It has been shown that MNC are involved in the repair of the central nervous system [38–41]. They can be derived from peripheral blood or from the bone marrow, and consist of different cell types including hematopoietic and mesenchymal progenitor cells. The unique capacity of progenitor cells to exert different therapeutic actions depending on the context in which they are transplanted has been reviewed recently [17, 42]. Intrinsic properties of progenitor cells allow for the modulation of the immune system and enable complete regeneration without scar formation after damage or loss of tissue in some species or organs [24, 43]. The decision whether healing will occur with scar tissue formation or whether it may result in scarless tissue healing with functional preservation strongly depends on the quality of the immune reaction . Control of inflammation seems crucial for hearing preservation and for the prevention of fibrotic tissue formation  in cochlear implant patients. Thus, immunomodulatory approaches are an attractive therapeutic option . Bone marrow seems to be the most reasonable and natural source of MNC, containing a high percentage of progenitor cells. After depletion of the red blood cells, MNC can be isolated from the bone marrow. Bone marrow-derived MNC (BM-MNC) are known to be neuroprotective [40, 46] and they are able to modulate immune response in favour of the induction of healing and regenerative processes [20, 46, 47]. Utilizing BM-MNC, molecular plasticity (i.e., trophic support and immunomodulation) could potentially be mediated in the inner ear during cochlear implantation. These cells are known for the release of a diversity of cytokines and growth factors [32, 48] and we have analysed a defined panel of cytokines involved in angiogenesis. The cytokines CCL3 and CCL4 modulate neuroinflammation [49, 50]. They also induce the expression of CXCL6 (IL-6). As a mediator for the balance in pro- and anti-inflammatory processes, CXCL6 is known to be neuroprotective  and could help restore the physiological environment of the cochlea after damage. Moreover, CXCL8 (IL-8), vascular endothelial growth factor (VEGF) and fibroblast growth factor (FGF)—all known to induce angiogenesis [51, 52]—were produced by MNC isolated from the bone marrow and may be able to increase trophic support in the injured cochlea . FGF is involved in the step-wise differentiation of inner ear sensory epithelia from embryonic stem cells in the mouse . Furthermore, focal delivery of FGF may be able to restore synaptic connections in the inner ear and to promote neuronal outgrowth from spiral ganglion neurons . In addition, it controls the number of progenitor cells . Chemokines such as CCL-2 (MCP-1), CCL3 (MIP-1a), and CCL4 (MIP-1b) were also produced by the isolated cells (Fig. 2a). These factors are known to be involved in neuronal migration, mediation of neuroinflammation, cell proliferation, and in synaptic activity [49, 50, 57] as well as in the chemotaxis and differentiation of neuronal progenitor cells . After noise-induced damage, synaptic connections in the inner ear can be restored . Chemokines and growth factors delivered by BM-MNC may present one approach for synaptic restoration. In addition, such factors could be used to induce or control differentiation processes of local stem cells [59, 60].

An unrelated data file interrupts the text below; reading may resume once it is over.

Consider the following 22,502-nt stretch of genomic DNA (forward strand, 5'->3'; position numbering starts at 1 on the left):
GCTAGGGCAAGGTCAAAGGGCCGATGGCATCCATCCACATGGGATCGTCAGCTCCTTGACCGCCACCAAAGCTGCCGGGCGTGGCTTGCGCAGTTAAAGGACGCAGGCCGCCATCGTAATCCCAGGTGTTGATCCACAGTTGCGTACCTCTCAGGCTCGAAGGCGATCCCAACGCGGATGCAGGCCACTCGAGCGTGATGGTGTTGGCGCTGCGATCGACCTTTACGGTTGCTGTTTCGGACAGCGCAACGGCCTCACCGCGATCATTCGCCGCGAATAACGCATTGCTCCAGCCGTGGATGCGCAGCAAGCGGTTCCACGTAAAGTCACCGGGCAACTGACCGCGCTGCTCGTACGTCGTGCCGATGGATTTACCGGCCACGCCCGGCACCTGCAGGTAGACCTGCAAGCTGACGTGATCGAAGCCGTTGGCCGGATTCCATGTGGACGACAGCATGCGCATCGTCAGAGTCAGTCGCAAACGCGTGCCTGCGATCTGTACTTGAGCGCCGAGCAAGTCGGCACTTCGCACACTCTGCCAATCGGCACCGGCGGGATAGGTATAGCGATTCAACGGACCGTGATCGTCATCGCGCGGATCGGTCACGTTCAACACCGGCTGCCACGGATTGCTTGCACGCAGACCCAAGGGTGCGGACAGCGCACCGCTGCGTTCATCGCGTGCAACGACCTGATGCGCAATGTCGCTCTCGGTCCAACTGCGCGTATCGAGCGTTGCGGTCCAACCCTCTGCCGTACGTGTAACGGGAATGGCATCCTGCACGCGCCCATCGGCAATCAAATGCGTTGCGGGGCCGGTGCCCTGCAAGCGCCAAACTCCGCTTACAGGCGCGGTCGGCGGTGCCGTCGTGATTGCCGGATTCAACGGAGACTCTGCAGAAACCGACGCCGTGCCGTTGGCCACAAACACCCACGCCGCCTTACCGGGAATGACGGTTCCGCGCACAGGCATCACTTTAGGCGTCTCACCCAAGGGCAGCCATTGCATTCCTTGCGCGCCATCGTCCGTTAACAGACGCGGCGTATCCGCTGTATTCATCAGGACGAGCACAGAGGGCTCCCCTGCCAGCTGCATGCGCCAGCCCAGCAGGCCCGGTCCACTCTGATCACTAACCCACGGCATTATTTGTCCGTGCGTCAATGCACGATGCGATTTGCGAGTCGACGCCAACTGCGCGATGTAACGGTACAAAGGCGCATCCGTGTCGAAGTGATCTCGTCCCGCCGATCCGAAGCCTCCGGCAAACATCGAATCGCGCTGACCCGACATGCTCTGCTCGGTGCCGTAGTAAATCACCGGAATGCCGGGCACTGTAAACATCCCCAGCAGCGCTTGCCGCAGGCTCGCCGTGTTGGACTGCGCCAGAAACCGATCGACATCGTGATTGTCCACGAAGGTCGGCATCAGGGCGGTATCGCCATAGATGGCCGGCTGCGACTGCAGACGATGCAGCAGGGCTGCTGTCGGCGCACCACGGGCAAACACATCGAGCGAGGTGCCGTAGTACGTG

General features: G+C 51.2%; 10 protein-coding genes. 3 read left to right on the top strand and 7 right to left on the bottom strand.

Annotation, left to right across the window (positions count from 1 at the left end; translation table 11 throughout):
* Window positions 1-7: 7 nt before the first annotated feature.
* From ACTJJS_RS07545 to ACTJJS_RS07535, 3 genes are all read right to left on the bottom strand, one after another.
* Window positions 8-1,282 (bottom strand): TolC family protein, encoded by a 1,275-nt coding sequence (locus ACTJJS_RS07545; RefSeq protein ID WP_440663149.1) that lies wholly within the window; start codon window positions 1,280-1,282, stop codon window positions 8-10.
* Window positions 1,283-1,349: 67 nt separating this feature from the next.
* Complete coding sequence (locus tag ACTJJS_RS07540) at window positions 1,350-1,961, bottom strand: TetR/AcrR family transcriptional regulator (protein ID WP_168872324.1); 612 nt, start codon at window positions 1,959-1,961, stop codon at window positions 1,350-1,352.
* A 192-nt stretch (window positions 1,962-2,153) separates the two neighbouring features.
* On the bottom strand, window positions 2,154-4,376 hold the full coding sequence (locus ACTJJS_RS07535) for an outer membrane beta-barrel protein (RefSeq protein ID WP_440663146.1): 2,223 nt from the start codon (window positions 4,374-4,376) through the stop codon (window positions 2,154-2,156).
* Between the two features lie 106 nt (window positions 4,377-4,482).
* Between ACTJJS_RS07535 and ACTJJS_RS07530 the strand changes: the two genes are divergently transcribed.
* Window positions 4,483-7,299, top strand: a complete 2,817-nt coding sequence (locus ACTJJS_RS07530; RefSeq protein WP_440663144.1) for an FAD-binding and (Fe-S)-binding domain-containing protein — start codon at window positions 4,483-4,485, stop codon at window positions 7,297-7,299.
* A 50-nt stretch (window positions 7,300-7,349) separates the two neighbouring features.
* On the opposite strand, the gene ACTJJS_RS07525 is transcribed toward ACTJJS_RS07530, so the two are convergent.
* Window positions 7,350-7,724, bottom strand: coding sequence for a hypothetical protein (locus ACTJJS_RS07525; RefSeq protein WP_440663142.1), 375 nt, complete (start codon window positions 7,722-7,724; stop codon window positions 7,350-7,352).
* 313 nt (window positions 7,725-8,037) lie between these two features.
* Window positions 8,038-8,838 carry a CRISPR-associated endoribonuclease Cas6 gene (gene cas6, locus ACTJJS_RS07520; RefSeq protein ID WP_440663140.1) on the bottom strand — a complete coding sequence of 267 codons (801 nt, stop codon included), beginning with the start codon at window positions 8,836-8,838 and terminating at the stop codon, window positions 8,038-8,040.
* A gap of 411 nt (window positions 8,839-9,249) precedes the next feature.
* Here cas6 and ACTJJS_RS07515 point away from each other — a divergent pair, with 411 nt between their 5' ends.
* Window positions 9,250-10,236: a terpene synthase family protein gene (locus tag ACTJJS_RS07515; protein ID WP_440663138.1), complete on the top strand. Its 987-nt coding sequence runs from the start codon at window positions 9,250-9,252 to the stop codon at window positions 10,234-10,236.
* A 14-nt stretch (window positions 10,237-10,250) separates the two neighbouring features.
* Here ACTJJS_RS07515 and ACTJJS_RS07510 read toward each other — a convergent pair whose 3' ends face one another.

Mesenchymal progenitor cells secrete—either constitutively or upon activation [61–65]—large amounts of micro- and nanovesicles, which may contribute to neuroprotection and anti-inflammation. These vesicles are filled with miRNA, proteins, and surface markers that might differ from the ones found in the cell. In an experimental setting, they were able to protect against renal injury in a murine remnant kidney model, supporting renal repair and inhibiting apoptosis . In addition, they have been shown to exert neuroprotection [61, 66]. In this study, the neuroprotective effect of BM-MNC on spiral ganglion neurons was demonstrated in a well-established in vitro model (Fig. 1). However, which cells add to the neuroprotective effect observed in vitro or whether micro- or nanovesicles released from mesenchymal progenitors are responsible for the benefits needs further clarification. A sophisticated in vivo model for electrode insertion trauma has been presented recently . Future studies based on this model are necessary in order to closer investigate the neuroprotective effects and to demonstrate a potential benefit of BM-MNC transplantation for the prevention of insertion trauma in vivo.